All About the New Artificial Enzyme That Uses Light to Kill Bacteria

A 3-D rendering of live bacteria. (Image: Dr. Chaitali Dekiwadia / RMIT Microscopy and Microanalysis Facility)
A 3-D rendering of live bacteria. (Image: Dr. Chaitali Dekiwadia / RMIT Microscopy and Microanalysis Facility)

Researchers from RMIT University have developed a new artificial enzyme that uses light to kill bacteria. The artificial enzymes could one day be used in the fight against infections, and to keep high-risk public spaces like hospitals free of bacteria like E. coli and golden staph.

E. coli can cause dysentery and gastroenteritis, while golden staph is the major cause of hospital-acquired secondary infections and chronic wound infections.

Made from tiny nanorods — 1,000 times smaller than the thickness of the human hair — the “NanoZymes” use visible light to create highly reactive oxygen species that rapidly break down and kill bacteria.

Lead researcher Professor Vipul Bansal, who is an Australian Future Fellow and Director of RMIT’s Sir Ian Potter NanoBioSensing Facility, said the new NanoZymes offer a major cutting edge over nature’s ability to kill bacteria:

A 3-D rendering of dead bacteria after it has come into contact with the NanoZymes. (Credit: Dr. Chaitali Dekiwadia/ RMIT Microscopy and Microanalysis Facility)

A 3-D rendering of dead bacteria after it has come into contact with the NanoZymes. (Image: Dr. Chaitali Dekiwadia / RMIT Microscopy and Microanalysis Facility)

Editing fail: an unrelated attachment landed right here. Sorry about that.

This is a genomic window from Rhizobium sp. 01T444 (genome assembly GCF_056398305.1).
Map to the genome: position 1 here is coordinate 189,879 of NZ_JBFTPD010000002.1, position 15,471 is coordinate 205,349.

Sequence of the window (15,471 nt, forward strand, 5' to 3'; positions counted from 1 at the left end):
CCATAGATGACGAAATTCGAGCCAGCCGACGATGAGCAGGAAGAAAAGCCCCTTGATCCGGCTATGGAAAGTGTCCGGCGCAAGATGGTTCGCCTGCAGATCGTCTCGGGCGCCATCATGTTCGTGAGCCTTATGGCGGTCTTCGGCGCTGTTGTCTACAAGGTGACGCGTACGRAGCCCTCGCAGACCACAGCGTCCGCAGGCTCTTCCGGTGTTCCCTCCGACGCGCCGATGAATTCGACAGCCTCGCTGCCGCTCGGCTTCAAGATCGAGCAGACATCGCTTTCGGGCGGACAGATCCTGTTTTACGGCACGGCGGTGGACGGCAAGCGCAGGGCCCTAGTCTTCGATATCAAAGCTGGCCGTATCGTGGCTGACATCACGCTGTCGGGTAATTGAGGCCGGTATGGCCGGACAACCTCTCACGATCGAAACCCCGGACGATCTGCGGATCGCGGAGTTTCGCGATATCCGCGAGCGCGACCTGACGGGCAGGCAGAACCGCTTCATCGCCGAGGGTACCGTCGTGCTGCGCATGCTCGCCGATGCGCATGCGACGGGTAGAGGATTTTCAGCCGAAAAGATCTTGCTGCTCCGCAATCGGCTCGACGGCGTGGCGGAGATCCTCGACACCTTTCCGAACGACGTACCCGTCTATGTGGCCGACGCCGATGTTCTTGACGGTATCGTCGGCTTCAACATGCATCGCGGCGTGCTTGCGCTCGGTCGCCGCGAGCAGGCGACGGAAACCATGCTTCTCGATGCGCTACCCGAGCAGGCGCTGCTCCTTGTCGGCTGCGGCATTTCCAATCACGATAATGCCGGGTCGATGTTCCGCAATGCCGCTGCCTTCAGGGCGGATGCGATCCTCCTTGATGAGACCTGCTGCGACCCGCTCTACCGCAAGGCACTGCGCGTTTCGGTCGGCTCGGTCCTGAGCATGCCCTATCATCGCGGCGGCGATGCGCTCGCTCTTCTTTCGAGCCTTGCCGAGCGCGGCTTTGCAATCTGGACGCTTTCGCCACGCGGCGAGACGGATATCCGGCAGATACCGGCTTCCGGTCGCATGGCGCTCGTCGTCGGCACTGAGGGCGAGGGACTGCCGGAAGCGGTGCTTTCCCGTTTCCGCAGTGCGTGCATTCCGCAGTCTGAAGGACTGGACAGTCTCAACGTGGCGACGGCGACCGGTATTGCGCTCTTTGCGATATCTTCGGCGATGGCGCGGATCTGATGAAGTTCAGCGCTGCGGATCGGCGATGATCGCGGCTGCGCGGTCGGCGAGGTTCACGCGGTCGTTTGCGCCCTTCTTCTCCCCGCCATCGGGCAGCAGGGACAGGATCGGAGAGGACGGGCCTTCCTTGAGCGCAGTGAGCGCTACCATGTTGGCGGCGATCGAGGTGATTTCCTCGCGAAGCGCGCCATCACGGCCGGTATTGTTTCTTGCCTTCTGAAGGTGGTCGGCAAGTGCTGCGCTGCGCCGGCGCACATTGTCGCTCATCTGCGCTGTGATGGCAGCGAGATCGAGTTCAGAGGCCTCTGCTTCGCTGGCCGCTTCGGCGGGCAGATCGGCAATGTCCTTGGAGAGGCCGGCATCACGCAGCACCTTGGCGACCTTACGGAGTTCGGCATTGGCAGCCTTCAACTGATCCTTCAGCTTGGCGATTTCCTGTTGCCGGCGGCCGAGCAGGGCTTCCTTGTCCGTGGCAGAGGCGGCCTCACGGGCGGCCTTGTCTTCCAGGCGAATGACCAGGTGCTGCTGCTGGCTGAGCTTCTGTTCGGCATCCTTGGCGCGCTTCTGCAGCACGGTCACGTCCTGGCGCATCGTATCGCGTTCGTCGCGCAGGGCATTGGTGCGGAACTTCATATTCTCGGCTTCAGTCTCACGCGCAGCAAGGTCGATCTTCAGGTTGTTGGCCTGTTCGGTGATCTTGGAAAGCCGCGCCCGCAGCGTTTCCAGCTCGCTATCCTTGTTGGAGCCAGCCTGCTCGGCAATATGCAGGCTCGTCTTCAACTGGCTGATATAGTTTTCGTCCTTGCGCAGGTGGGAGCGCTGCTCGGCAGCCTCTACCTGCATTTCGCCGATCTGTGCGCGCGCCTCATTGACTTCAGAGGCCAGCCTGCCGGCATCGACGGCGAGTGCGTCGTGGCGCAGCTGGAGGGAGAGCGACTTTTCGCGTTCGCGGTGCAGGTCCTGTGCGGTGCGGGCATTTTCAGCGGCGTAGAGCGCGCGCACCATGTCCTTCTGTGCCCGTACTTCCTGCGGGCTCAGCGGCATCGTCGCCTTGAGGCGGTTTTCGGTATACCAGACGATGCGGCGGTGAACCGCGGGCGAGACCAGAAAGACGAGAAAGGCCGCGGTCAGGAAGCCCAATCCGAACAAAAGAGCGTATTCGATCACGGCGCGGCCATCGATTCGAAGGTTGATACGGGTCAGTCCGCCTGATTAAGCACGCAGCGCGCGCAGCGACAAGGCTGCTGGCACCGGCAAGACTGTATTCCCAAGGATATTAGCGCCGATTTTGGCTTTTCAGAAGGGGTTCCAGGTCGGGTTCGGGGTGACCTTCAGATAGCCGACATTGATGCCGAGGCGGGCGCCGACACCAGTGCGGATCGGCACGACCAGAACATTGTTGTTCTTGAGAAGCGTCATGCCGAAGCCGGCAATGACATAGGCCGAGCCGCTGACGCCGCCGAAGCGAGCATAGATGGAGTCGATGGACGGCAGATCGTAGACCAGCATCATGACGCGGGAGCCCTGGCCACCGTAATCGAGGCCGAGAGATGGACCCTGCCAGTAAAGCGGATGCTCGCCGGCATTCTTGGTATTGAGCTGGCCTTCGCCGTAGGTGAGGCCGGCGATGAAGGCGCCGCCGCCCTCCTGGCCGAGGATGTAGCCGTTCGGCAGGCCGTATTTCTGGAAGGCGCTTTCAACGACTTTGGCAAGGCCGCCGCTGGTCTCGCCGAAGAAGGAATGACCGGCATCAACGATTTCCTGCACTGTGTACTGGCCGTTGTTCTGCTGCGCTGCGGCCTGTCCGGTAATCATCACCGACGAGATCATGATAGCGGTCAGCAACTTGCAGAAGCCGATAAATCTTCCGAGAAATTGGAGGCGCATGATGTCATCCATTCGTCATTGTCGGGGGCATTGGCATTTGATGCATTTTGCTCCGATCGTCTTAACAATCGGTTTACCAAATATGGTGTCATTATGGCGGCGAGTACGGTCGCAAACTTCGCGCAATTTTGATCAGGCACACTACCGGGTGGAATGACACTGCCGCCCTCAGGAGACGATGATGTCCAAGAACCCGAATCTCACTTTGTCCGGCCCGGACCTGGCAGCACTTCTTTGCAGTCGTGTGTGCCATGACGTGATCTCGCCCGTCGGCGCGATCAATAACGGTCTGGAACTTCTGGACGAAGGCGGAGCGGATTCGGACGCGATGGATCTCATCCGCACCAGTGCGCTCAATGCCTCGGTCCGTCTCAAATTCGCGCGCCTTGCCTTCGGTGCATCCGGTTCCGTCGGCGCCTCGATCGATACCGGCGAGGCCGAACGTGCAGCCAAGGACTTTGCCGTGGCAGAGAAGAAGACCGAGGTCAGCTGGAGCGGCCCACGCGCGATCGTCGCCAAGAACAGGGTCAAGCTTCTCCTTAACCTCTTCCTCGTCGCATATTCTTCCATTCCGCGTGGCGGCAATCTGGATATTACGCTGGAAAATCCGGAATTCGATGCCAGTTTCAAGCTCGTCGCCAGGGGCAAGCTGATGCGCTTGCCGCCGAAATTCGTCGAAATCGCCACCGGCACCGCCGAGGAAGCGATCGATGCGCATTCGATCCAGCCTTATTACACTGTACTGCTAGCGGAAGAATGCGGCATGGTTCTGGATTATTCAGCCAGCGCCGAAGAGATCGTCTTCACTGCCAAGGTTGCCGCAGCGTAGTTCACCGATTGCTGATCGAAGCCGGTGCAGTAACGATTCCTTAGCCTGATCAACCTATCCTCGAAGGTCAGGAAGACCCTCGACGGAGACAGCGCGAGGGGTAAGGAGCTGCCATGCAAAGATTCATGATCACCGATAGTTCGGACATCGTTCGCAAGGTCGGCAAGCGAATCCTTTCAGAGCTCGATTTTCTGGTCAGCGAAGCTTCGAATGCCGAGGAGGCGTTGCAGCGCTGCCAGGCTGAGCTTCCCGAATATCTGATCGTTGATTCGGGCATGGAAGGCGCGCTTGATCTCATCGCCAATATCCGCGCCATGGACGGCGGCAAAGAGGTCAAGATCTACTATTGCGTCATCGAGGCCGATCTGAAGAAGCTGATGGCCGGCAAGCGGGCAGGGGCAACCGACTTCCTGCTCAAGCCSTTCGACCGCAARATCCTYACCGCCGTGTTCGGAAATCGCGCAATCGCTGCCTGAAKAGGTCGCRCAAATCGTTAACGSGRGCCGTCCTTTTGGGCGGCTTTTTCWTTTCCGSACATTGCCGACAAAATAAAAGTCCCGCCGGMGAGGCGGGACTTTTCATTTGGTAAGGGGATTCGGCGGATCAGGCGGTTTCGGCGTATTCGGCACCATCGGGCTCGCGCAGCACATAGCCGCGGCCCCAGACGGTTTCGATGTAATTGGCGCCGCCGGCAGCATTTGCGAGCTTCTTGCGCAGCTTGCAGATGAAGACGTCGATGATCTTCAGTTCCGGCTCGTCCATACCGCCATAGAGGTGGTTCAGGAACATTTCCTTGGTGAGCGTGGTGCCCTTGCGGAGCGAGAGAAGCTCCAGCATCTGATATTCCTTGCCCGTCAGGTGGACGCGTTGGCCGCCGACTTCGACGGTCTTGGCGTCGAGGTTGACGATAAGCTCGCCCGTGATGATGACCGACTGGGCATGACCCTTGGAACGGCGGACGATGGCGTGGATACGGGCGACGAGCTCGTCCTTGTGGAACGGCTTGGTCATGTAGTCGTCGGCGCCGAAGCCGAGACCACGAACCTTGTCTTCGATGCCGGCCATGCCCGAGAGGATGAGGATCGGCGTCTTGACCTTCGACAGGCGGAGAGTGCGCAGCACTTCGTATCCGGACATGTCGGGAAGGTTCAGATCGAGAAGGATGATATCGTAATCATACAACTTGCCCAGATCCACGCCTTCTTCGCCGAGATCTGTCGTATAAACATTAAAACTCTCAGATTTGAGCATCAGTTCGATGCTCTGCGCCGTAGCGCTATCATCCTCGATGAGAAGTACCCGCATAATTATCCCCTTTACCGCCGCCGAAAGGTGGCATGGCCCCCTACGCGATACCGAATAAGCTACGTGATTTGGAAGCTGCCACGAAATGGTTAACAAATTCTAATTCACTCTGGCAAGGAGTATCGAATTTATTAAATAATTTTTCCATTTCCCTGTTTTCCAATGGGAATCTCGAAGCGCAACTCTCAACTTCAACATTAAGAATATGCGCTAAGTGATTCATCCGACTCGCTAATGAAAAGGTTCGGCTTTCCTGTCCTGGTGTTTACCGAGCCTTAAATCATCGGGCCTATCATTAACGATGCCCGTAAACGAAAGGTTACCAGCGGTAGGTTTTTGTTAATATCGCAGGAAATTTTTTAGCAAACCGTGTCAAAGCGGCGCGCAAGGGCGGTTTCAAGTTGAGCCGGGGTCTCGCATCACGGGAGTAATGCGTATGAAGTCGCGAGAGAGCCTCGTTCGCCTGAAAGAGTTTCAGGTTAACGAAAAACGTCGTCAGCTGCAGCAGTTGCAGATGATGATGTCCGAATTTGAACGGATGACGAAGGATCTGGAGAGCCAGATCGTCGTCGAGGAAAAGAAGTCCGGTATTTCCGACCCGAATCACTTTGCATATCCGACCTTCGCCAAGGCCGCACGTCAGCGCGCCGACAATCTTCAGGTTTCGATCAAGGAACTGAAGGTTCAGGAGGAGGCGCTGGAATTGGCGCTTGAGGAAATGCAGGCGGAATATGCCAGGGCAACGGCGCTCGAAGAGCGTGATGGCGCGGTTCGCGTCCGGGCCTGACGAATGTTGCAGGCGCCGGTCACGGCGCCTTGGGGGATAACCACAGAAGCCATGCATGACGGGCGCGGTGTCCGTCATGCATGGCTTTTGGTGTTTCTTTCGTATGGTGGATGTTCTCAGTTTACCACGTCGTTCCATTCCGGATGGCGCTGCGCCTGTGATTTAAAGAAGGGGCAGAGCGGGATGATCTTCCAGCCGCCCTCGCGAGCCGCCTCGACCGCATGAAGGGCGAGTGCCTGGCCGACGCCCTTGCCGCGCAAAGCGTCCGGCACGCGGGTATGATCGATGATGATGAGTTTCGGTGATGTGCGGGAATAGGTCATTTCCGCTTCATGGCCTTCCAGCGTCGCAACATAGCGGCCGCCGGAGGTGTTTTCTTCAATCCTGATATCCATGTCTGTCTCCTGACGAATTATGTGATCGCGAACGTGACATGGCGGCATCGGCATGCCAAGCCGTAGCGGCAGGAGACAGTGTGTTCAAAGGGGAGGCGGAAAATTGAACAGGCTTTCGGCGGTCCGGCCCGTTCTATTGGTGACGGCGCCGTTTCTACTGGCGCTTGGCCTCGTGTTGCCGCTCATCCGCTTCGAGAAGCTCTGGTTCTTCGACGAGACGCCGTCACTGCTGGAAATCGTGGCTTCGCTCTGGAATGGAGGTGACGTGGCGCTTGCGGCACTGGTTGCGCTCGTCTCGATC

The NanoZymes work in a solution that mimics the fluid in a wound. This solution could be sprayed onto surfaces.

The NanoZymes are also produced as powders to mix with paints, ceramics, and other consumer products. This could mean bacteria-free walls and surfaces in hospitals.

Public toilets — places with high levels of bacteria, and in particular E. coli — are also a prime location for the NanoZymes, and the researchers believe their new technology may even have the potential to create self-cleaning toilet bowls.

While the NanoZymes currently use visible light from torches or similar light sources, in the future they could be activated by sunlight.

A microscopic view showing where bacteria has been eaten away by the NanoZymes. (Credit: Dr. Chaitali Dekiwadia/ RMIT Microscopy and Microanalysis Facility)

A microscopic view showing where bacteria has been eaten away by the NanoZymes. (Image: Dr. Chaitali Dekiwadia / RMIT Microscopy and Microanalysis Facility)

The researchers have shown that the NanoZymes work in a lab environment. The team is now evaluating the long-term performance of the NanoZymes in consumer products,  Bansal explained:

The NanoZyme breakthrough has recently been published in the journal ACS Applied Nano Materials.

Provided by: RMIT University [Note: Materials may be edited for content and length.]

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